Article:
30 review for The Coming Swarm: DDOS Actions, Hacktivism, and Civil Disobedience on the Internet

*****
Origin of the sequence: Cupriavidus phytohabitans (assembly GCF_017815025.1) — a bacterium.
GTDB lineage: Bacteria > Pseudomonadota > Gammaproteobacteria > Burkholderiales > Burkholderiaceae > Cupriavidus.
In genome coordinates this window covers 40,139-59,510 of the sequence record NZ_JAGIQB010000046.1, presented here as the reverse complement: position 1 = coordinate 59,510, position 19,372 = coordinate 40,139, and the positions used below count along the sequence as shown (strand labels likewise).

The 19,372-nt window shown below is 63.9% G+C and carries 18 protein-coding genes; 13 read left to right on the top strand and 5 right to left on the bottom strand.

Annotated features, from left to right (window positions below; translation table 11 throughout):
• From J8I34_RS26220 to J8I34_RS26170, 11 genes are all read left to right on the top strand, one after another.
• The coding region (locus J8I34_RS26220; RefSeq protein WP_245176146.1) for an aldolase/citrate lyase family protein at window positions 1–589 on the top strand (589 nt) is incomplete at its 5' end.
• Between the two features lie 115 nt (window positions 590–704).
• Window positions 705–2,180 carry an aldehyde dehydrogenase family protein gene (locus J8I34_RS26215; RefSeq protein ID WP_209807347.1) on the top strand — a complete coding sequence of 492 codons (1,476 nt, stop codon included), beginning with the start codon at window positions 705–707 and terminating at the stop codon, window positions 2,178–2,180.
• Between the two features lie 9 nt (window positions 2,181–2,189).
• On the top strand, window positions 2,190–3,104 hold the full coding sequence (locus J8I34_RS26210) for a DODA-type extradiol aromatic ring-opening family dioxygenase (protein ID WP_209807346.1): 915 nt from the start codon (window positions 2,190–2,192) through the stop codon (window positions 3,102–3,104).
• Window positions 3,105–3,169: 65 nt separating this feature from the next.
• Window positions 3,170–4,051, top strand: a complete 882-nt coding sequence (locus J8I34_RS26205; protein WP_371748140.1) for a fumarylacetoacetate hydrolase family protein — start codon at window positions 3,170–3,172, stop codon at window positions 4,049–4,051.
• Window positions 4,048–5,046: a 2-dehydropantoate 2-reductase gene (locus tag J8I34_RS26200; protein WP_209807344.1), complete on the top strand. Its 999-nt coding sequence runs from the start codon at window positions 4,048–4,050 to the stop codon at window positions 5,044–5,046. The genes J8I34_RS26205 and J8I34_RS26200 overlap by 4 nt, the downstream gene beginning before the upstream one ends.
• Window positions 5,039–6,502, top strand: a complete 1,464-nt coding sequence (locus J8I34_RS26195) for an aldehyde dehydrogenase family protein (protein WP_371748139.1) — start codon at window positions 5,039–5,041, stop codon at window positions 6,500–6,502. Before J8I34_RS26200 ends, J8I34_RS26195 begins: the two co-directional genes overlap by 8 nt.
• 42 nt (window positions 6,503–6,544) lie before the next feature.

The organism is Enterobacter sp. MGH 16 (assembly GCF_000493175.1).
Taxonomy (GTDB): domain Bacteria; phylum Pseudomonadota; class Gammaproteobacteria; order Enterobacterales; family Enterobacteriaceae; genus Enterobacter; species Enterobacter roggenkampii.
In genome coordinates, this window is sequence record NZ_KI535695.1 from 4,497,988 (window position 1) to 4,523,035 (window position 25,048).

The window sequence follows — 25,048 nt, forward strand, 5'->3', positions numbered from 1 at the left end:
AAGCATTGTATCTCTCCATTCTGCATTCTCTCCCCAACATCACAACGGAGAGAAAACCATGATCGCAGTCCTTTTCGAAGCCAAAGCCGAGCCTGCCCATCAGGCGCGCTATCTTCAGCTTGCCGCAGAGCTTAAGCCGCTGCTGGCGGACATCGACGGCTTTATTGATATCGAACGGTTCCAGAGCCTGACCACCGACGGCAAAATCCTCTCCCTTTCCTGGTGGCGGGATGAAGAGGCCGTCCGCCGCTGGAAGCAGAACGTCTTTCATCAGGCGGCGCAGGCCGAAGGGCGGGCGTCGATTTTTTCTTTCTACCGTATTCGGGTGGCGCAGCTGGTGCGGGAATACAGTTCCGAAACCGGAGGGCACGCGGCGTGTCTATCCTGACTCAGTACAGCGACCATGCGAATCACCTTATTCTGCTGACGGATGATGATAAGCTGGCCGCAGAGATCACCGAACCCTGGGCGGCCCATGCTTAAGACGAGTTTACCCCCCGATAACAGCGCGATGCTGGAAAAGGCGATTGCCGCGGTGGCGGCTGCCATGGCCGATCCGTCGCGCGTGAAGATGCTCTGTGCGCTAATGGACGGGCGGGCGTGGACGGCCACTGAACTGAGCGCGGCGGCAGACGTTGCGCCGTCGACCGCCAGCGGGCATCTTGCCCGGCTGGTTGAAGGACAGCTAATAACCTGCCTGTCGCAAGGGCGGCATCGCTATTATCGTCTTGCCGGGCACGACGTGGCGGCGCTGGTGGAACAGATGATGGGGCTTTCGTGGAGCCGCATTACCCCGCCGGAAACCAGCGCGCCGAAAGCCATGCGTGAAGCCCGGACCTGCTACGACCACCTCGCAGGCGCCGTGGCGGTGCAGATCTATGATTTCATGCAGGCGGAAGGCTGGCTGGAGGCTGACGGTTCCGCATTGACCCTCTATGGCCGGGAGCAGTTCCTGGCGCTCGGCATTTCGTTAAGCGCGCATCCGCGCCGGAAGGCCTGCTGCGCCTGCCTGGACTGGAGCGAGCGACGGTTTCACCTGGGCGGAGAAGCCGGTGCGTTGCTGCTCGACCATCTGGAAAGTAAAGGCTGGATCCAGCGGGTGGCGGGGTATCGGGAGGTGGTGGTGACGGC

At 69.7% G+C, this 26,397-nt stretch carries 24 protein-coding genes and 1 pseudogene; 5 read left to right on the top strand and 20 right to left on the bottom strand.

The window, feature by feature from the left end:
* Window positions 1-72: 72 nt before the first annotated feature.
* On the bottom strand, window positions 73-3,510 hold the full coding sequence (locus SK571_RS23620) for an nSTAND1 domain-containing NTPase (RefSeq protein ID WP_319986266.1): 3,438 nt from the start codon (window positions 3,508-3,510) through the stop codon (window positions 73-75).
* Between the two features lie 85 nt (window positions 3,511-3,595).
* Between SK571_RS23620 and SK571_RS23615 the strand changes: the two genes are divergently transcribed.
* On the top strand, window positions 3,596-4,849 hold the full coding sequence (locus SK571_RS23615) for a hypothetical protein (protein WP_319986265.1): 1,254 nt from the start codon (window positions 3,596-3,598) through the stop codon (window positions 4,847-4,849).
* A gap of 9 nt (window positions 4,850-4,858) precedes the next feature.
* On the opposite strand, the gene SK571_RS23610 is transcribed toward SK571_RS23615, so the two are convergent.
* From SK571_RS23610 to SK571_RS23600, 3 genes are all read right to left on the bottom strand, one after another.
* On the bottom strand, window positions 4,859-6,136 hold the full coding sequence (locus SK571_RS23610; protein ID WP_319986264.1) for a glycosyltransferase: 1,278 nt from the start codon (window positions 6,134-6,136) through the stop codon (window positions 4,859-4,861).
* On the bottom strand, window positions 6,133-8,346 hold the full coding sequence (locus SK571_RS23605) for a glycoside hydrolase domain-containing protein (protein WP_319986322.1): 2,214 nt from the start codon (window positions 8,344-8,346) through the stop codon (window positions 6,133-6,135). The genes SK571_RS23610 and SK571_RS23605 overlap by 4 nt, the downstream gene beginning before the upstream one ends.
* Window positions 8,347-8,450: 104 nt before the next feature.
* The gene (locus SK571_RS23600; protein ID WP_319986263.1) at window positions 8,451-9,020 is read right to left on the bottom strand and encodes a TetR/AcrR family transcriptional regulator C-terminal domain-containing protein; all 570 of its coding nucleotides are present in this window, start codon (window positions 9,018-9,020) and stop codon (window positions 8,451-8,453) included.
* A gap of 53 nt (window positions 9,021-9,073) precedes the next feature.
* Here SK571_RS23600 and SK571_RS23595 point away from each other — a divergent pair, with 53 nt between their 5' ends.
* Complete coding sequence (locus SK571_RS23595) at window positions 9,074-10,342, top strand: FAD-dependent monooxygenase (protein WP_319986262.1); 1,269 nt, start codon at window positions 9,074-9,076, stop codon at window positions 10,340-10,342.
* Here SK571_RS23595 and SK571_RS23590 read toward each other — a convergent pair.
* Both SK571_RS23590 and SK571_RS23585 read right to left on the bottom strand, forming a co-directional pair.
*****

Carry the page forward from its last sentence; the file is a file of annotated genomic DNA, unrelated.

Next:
1. 4 out of 5

    David Dinaburg